# Parallel statistical computing

@snesterko

### Where we are ## What is parallel computing ## Any algorithm

that can be executed by a number of independent workers (possibly, in communication with each other), can be reframed as a parallel computing exercise.

• Likelihood calculation.
• MCMC chains.
• Optimization.
• Data processing.

Parallelization of one of the following types:  ## Example: data processing

• In the document authorship example, determining features and calculating feature counts
• In the optimization of marketing campaigns example, preparing data for the fitting procedure and optimization, calculating sufficient statistics
• And so on

## Example: likelihood

Document authorship example

• Document authorship \$$\pi_d \sim \rr{Dirichlet}_K(\vec{\alpha},1) \$$.
• Data \$$y_{dw} \given \pi_d \sim \rr{Poisson}(\sum_k\mu_{kw}\pi_{dk})\$$.
• Author \$$k\$$, document \$$d \$$, word \$$w \$$.
• \$$\pi_{dk} \$$ represents the amount of contribution of author \$$k \$$ do document \$$d\$$.

## Likelihood

For document \$$d \$$:

\begin{align}L(\alpha, \mu, \pi \given y) \propto & \prod_{w=1}^W\left[\left(\sum_k\mu_{kw}\pi_{dk}\right)^{y_{dw}} \right. \\ & \left.\cdot e^{-\left(\sum_k\mu_{kw}\pi_{dk}\right)}\right] \cdot \prod_{k=1}^K \pi_{dk}^{\alpha_k - 1}\end{align}

We really want to compute the log-likelihood, however.

## Log likelihood

For document \$$d \$$:

\begin{align}l(\alpha, \mu, \pi & \given y) \propto \sum_{w=1}^W\left[y_{dw}\rr{log}\left(\sum_k\mu_{kw}\pi_{dk}\right)\right. \\ & \left. -\sum_k\mu_{kw}\pi_{dk}\right] + \sum_{k=1}^K (\alpha_k - 1)\rr{log}\pi_{dk}\end{align}

This is just for a single document \$$d \$$, so can parallelize if we have many documents. How to do that?

## Example: optimization

Optimize decision \$$\delta(X) \$$ based on inferred parameters

$$\int C(\theta, \delta(x)) p(\theta \given y, x) d \theta$$

• Good when doing Gaussian mixture approximation.
• Full sampling approach can still be parallelized:
• Parallel tempering
• Approximate methods such as variational inference (careful, approximation!)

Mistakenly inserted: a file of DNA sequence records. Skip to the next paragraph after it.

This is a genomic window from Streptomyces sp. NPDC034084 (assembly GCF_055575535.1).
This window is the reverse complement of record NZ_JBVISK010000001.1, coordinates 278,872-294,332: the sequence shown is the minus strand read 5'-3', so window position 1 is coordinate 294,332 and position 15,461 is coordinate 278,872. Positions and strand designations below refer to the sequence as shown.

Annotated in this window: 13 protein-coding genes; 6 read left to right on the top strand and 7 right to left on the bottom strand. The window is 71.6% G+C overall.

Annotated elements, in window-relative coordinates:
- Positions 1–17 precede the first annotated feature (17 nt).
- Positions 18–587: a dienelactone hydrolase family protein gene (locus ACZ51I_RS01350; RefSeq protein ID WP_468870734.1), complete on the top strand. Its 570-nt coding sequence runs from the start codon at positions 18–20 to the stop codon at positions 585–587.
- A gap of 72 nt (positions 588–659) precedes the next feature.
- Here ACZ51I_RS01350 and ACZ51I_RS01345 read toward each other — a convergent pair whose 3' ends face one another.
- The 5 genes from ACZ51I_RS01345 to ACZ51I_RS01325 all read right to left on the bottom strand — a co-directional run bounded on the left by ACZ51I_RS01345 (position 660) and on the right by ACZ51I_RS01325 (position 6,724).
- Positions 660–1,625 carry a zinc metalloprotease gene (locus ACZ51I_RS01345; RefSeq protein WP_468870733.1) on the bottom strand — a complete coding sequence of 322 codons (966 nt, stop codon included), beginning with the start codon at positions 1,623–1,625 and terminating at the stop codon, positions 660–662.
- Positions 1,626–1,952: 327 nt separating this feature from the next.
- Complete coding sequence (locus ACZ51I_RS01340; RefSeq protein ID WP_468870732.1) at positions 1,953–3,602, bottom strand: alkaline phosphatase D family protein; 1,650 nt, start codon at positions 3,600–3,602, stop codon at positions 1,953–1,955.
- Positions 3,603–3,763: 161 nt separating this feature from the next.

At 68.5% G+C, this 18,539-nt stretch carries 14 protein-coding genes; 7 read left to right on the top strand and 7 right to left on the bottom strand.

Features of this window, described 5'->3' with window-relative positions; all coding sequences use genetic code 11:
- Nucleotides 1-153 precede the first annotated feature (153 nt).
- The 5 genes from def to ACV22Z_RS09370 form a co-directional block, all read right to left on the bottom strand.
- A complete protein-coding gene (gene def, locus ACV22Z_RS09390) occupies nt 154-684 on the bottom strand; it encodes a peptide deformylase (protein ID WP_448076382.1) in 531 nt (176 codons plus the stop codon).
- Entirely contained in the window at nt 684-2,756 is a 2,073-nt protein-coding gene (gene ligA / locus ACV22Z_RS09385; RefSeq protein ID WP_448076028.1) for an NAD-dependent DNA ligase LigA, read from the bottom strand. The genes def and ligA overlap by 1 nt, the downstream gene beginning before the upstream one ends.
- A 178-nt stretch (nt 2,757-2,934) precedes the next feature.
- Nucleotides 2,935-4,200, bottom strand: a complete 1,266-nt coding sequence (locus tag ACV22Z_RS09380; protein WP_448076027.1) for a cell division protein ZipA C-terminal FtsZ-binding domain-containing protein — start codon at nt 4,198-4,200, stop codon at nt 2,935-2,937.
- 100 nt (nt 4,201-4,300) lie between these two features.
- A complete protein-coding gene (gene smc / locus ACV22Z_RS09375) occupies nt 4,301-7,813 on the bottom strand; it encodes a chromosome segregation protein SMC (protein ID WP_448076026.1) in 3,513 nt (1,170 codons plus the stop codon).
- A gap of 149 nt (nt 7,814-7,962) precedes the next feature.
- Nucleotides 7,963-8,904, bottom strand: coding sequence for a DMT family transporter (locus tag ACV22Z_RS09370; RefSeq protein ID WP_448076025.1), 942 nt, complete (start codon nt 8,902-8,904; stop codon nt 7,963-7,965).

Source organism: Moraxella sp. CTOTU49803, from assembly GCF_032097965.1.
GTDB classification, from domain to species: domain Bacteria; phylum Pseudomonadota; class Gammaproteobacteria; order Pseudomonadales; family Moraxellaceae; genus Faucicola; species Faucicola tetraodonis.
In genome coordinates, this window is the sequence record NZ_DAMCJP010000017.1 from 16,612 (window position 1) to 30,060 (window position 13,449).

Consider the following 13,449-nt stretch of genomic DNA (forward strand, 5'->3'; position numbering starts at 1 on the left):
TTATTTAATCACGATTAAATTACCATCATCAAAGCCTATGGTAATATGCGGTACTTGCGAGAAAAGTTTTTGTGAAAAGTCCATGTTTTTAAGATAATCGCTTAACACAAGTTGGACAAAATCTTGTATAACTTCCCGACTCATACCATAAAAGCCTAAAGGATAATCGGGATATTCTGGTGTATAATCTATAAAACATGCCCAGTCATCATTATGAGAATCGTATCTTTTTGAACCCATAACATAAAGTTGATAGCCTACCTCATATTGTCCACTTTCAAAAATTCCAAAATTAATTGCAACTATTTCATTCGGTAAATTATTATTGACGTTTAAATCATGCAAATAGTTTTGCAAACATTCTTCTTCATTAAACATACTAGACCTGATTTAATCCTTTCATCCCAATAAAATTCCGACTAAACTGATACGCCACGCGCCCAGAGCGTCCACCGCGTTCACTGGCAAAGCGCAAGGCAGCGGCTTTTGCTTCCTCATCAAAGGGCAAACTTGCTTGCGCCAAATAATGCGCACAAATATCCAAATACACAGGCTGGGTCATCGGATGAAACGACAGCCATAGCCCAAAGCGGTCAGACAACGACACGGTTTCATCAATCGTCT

## Questions that arise

• What is the price for parallelization?
• Specifically, communication speed.
• Implementation difficulty.
• Is it worth it?

## Types of parallel computing

• MPI
• GPU
• Grid computing ## MPI ## MPI characterized

• Processes that can send each other messages.
• There are many functions that facilitate this (mpi_send, mpi_recv etc).
• Different languages have wrappers around MPI for ease of use.
• For example, Rmpi for R.

## GPU • Good at many simple arithmetic operations.

## Grid computing ## Comparisons

• Speed:
• Multithreading \$$\sim\$$ GPU > MPI* > Grid
• Implementation in R (">" = faster)
• Multithreading > MPI > \$$\rr{GPU}=\rr{Grid}= \infty \$$

Multithreading is easy with R package multicore.

*MPI can be fast when using CPU cores are workers.

## Main aspects

• Multithreading is fast but limited to the number of threads per processor.
• MPI is limited by the internode communication overhead, but clusters can (and are) constructed with low inter-node communication cost.
• GPUs are hard to program (CUDA), but are very fast at repeated simple calculations.
• Grids have very slow communication speeds, but can have massive numbers of computers. • Father Big Table
• Hive
• Pig
• HBASE
• Many others
• Does it matter?

## Services for distributed computing

• Infrastructure costs are low
• Amazon AWS (rocks)
• Multitude of vendors

## Why we focus on MPI

• Rapidly becoming common
• Accessible implementations (R, Python, C++11)
• Clusters are becoming faster
• It is intuitive and less restrictive

## R libraries for parallel computing

• multicore (very useful for emb. parallelization)
• snow, snowfall
• Rmpi

## Embarrassingly parallel computing

• Run several independent jobs in parallel, collect the results
• Parallel sapply (mpi.applyLB)
• What we've been doing on Odyssey

## Rmpi code snippets

#mpi.applyLB
x=1:7
mpi.applyLB(x, rnorm, mean = 2, sd = 4)

#get the same simulation
mpi.remote.exec(set.seed(111))
mpi.applyLB(x, rnorm, mean = 2, sd = 4)

#mpi.parApply
x=1:24
dim(x)=c(2, 3, 4)
mpi.parApply(x, MARGIN=c(1, 2), fun = mean, job.num = 5)

## Non-embarrassingly parallel (NEP) computing

• This is when the worker nodes communicate with each other in the process of executing the jobs.
• Such scheme is generally more robust as can be designed not to depend heavily on master node.
• It's also lower-level and trickier to implement and debug.

## NEP computing is tricky

• Why is it so? Student discussion.

## Code snippets

mpi.isend(x, type, dest, tag, comm = 1, request=0)
mpi.irecv(x, type, source, tag, comm = 1, request = 0)

These are non-blocking calls.

Basic examples:

#on a slave
mpi.send(1:10, 1, 0, 0)

#on master
x <- integer(10)
mpi.irecv(x, 1, 1, 0)
x
mpi.wait()
x

## Parallel statistical computing

• A generic question "how can I speed things up?"
• Starts with "going back to the blackboard"
• Not just MPI

## Parallel likelihood calculation within MCMC

• Document authorship example

\begin{align}l(\alpha, \mu, \pi & \given y) \propto \sum_{w=1}^W\left[y_{dw}\rr{log}\left(\sum_k\mu_{kw}\pi_{dk}\right)\right. \\ & \left. -\sum_k\mu_{kw}\pi_{dk}\right] + \sum_{k=1}^K (\alpha_k - 1)\rr{log}\pi_{dk}\end{align}

## Examples of parallelizable algorithms

• Parallel Tempering
• Equi-energy sampler

### Parallel Tempering ## Other ways to speed things up

• Faster code/languages

## Announcements

• T-shirt competition winner!
• April 4 second final project submission deadline.

## Final slide

• Next lecture: Parallel Tempering - nuts and bolts.